Benefits: Create your own definitions of “high achiever” and “success.”
So That You Can: Find the validation and meaning you need to live a fulfilling life.
WHAT’S YOUR CONTENT PREFERENCE?
Do You Really Want to Be a High Achiever?
Well, I guess the answer to that question depends on what you think a high achiever is. And, whether or not you believe that you have to be a high achiever in order to be successful in life.
Which begs the questions — do you want to be successful? And, what does being successful mean to you?
And those questions lead to two more questions — would being a successful high achiever give you validation? And, if so, would that validation come from yourself or from your external world?
Holy crap! These are some heavy questions, but what else would you expect from the leader of a community of Deliberate Thinkers 😉? And, of course, I’m not going to leave you alone with these thoughts roaming around in your head.
Let’s continue our discussion and see if we can find some answers (or at least plant some seeds of thought so we can discover the answers later).
Why Would I Even Ask This Question to Begin With?
Geez — I’m just full of questions today, aren’t I 😄?
The question came to me after watching an Evan Carmichael video one morning. Evan profiles various thought leaders, business leaders, motivational speakers, etc., and, quite often, he’ll introduce the profilee as: someone “who was raised by his abusive father,” or someone “who was born into poverty,” or someone who “grew up in an abusive household,” or “insert traumatic experience here.” **
Then, naturally, he goes on to detail the achievements, successes, and validations the profilee has realized in his/her life. And I started to notice that a lot of these high achievers were either abused as children or were exposed to traumatic environmental factors during their childhoods. So I started to wonder, “Did these people go on to become high achievers because they were trying to prove themselves to someone? Had their childhoods led them to seek validation? And did they find it?”
** These profilees are Elon Musk, Oprah Winfrey, and David Goggins, respectively.
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Before We Get Too Far Ahead of Ourselves
What do you think a high achiever is? Take a minute to answer this question before I influence your answer.
When I hear the phrase high achiever, I think of people like the ones that I mentioned in the prior paragraph — Musk, Oprah, and Goggins — but I also think of myself. I think of how stressful it can be to be a high achiever; how many expectations we place on ourselves; and how we seek validation without even being conscious of it.
I’m by no means on par with Oprah, but I’ve been a high achiever most of (all of) my life. I was the kid who finished my 2nd grade math book first because along with that achievement came lunch with my teacher. I was the dork who buckled down and put serious effort into a business program I took in high school, earning me the title of “Student of the Year” two years in a row. And, I went on to become the go-to person at every accounting firm I’ve worked at because I have a reputation for being a quick study who produced high quality work.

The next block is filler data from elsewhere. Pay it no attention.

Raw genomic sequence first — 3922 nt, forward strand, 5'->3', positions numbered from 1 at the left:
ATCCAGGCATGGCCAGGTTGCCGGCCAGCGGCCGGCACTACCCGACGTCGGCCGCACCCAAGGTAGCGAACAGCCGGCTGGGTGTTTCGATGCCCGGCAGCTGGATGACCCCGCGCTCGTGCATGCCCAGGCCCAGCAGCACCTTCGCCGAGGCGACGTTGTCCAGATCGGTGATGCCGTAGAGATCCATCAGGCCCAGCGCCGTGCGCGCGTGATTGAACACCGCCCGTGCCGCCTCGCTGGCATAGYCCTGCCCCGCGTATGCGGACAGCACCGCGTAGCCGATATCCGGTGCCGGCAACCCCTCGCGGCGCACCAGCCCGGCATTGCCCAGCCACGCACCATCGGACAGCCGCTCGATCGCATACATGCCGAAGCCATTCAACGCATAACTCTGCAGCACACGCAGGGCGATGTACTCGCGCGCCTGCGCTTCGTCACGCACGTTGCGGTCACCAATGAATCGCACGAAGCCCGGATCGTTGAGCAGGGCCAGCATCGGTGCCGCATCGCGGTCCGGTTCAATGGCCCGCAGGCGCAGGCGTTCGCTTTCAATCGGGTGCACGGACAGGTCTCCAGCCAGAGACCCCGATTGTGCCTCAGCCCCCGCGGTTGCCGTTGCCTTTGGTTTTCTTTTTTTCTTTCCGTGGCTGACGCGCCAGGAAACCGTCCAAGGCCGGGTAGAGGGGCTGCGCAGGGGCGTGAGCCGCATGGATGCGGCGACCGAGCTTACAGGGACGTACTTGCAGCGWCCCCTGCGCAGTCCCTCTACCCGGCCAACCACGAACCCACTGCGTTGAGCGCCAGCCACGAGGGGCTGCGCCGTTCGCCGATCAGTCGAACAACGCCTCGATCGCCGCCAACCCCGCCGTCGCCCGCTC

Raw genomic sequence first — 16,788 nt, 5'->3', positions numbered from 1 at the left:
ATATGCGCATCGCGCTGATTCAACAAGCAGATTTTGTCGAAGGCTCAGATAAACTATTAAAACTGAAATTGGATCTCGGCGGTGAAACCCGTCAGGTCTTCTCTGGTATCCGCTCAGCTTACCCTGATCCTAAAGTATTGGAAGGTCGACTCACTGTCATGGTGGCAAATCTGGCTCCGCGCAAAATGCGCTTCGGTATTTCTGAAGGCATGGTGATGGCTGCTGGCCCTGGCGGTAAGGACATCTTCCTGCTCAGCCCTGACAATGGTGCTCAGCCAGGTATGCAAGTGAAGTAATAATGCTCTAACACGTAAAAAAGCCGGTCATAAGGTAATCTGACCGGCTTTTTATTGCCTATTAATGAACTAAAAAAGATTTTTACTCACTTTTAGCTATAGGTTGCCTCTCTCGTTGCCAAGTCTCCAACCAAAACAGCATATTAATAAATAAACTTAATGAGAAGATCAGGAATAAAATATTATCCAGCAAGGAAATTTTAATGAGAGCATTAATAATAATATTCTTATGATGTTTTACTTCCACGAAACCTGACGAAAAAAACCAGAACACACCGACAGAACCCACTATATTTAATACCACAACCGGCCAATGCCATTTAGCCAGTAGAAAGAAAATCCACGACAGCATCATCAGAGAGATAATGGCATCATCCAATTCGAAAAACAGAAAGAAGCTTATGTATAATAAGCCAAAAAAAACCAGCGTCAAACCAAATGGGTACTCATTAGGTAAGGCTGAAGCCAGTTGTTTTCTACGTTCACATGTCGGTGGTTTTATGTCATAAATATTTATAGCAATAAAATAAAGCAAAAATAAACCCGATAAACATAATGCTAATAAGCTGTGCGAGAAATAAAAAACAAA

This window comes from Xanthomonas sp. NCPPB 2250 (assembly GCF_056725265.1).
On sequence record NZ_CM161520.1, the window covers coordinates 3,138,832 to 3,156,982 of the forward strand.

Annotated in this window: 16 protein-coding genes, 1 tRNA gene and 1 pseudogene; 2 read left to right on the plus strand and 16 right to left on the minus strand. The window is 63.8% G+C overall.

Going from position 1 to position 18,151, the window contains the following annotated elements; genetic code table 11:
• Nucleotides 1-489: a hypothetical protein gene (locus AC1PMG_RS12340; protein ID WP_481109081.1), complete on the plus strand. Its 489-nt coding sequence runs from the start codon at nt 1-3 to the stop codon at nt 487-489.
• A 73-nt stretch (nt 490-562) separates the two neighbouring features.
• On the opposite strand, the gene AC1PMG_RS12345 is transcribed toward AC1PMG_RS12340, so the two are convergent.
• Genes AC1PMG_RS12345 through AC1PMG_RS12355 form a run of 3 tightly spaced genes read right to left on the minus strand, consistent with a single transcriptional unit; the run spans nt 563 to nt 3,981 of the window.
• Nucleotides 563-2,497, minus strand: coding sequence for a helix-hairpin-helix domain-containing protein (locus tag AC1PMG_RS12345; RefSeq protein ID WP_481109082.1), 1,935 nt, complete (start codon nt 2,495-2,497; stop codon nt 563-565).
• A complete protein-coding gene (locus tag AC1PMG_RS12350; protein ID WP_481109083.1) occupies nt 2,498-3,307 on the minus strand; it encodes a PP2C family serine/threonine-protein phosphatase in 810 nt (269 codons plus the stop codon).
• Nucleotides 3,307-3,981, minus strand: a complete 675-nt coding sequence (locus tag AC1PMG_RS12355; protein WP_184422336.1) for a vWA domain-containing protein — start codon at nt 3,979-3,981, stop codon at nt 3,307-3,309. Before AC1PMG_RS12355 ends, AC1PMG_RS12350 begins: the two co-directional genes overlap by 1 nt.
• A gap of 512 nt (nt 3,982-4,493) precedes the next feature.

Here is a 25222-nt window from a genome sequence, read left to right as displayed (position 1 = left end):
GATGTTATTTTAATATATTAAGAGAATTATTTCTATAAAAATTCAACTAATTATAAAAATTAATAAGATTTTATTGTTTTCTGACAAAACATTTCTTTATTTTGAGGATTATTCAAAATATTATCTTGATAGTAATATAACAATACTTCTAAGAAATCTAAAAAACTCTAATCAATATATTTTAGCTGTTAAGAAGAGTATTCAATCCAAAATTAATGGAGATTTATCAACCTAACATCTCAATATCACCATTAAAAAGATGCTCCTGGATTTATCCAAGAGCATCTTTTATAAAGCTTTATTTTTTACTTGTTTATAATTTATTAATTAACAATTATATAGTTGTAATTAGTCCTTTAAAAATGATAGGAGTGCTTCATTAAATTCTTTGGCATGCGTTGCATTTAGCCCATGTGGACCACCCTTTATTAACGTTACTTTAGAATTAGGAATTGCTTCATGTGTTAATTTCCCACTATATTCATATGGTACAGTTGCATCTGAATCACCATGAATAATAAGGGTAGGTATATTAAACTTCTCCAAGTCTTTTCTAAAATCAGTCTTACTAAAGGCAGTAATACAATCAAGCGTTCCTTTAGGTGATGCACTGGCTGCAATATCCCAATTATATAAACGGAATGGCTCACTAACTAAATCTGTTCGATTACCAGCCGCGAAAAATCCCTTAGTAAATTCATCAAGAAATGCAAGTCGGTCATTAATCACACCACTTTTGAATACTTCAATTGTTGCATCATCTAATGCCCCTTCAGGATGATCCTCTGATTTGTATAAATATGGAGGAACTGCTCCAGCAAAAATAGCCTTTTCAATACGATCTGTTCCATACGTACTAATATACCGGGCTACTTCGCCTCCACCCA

I’m not offering this examples to brag about myself. I’m offering them as examples of what everyday high achieving can look like. You don’t have to change the world, be named one of Forbes’ richest people, or compete in 100-mile endurance runs to be a high achiever.
I like this definition from Carl Beuke, Ph.D., as posted by Psychology Today:
High achievers are often marked, unsurprisingly, by a strong motive to achieve. Less accomplished individuals are often more motivated to avoid failure.
Achievement motivated individuals have a strong desire to accomplish something important, and gain gratification from success in demanding tasks. Consequently they are willing to expend intense effort over long timespans in the pursuit of their goals.
Let’s pause here a minute to think about how you define “high achiever” one more time, and then we’ll take a look at the dark side of being a high achiever.
To Seek or Not to Seek
5 Problems High Achievers Face
It’s Time to Redefine Success
Where Does Your Validation Come From?
I’ll Ask Again -- Do You Really Want to Be a High Achiever?
Only Have 1 Minute
Tired of Feeling Not Enough & Trying to Prove Yourself?, posted to YouTube by The Daily Positive on 6.22.14
Does it Matter? The role of validation in success | Ethel Cofie | TEDxAccraWomen, posted to YouTube by TEDx Talks on 1.05.17
You Don’t Have to Defend Yourself | How Not To Be Defensive, posted to YouTube by Julia Kristina Counselling on 1.30.19
Do Traumatic Childhoods Create High-Achieving Adults?, Amanda Kippert, posted to domesticshelters.org on 10.29.18
5 Problems that Are Unique to High Achievers, Amy Morin, Psychology Today, 6.02.15
How Do High Achievers Really Think?, Carl Beuke Ph.D., Psychology Today, 10.19.11
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